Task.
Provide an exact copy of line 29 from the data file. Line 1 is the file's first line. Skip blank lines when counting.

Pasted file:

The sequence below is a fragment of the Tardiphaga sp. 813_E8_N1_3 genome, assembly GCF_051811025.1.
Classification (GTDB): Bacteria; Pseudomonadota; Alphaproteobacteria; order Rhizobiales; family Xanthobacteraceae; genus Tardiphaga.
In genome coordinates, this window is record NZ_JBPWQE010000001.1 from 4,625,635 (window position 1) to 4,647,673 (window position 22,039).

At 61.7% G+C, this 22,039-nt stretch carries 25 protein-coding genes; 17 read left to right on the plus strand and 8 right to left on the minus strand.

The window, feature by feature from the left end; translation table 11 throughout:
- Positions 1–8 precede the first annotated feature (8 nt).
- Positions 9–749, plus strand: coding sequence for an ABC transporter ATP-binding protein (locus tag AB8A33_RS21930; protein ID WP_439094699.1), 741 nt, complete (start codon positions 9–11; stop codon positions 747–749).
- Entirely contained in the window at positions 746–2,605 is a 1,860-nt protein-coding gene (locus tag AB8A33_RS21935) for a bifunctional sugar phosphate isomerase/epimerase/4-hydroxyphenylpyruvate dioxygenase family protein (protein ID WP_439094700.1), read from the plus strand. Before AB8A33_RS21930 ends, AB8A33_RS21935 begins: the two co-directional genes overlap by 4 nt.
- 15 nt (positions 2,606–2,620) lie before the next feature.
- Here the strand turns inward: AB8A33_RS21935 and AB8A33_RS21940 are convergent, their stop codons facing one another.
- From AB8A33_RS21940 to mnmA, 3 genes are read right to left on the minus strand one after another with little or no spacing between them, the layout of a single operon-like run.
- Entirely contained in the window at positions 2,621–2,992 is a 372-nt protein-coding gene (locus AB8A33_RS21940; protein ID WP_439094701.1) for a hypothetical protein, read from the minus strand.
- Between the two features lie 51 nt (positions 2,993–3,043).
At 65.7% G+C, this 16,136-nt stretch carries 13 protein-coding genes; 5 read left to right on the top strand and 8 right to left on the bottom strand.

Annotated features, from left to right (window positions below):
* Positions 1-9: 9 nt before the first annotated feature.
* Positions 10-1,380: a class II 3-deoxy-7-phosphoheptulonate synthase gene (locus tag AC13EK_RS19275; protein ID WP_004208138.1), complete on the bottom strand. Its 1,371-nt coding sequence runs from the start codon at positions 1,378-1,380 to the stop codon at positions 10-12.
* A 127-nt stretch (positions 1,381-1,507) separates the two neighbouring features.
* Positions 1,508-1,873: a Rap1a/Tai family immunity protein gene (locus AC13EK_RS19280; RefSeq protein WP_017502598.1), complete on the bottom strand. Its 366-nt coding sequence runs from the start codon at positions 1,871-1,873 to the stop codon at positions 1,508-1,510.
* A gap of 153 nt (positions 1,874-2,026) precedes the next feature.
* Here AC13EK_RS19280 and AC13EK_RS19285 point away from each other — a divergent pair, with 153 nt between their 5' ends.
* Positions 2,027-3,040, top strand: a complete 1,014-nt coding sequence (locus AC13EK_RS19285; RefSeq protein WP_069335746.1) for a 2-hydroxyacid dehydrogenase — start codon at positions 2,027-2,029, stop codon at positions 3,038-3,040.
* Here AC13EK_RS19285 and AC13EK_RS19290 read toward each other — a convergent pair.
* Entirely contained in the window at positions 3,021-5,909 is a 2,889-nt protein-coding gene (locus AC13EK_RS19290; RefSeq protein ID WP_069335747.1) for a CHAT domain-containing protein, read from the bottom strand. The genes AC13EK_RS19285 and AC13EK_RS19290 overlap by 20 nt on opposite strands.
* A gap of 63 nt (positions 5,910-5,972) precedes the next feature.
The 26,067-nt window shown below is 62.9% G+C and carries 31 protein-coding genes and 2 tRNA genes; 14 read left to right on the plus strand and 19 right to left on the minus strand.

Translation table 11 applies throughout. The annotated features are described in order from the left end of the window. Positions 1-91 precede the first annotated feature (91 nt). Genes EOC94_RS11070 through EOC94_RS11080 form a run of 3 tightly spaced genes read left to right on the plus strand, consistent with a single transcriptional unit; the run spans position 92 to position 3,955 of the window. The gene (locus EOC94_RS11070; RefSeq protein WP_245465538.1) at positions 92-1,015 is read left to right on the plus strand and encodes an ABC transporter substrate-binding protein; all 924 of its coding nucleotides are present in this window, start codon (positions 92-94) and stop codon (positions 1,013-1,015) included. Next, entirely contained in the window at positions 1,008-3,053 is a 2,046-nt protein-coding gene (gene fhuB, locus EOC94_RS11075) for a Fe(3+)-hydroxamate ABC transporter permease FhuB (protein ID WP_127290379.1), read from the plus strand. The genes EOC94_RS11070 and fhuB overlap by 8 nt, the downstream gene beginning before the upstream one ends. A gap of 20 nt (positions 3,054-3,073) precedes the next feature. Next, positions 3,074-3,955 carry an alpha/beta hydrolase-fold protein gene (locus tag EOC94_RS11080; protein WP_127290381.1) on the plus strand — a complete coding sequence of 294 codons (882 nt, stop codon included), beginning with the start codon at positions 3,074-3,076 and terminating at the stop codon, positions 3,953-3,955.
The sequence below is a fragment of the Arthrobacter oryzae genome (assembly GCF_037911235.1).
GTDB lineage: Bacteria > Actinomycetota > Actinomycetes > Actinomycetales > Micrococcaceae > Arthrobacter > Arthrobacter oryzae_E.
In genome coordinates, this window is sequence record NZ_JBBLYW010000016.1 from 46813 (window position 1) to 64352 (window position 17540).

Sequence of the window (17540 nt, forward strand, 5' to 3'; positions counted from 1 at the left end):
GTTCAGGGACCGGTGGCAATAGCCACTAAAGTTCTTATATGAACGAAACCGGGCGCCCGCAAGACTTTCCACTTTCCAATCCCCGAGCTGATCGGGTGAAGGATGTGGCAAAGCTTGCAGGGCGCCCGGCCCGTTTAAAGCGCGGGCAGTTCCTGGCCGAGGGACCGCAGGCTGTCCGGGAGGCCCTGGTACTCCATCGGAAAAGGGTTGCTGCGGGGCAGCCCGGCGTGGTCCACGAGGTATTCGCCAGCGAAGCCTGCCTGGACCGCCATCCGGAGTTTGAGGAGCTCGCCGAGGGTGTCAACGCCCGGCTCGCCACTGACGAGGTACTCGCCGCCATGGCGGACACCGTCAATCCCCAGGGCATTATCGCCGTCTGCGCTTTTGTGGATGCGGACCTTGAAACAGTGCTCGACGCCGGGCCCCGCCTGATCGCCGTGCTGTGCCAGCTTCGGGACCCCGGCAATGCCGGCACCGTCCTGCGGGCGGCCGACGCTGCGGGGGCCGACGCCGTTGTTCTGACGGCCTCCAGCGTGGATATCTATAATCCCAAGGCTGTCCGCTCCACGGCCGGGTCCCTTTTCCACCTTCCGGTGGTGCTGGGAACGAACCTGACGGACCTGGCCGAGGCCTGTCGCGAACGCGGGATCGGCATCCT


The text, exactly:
GTDB lineage: Bacteria > Actinomycetota > Actinomycetes > Actinomycetales > Micrococcaceae > Arthrobacter > Arthrobacter oryzae_E.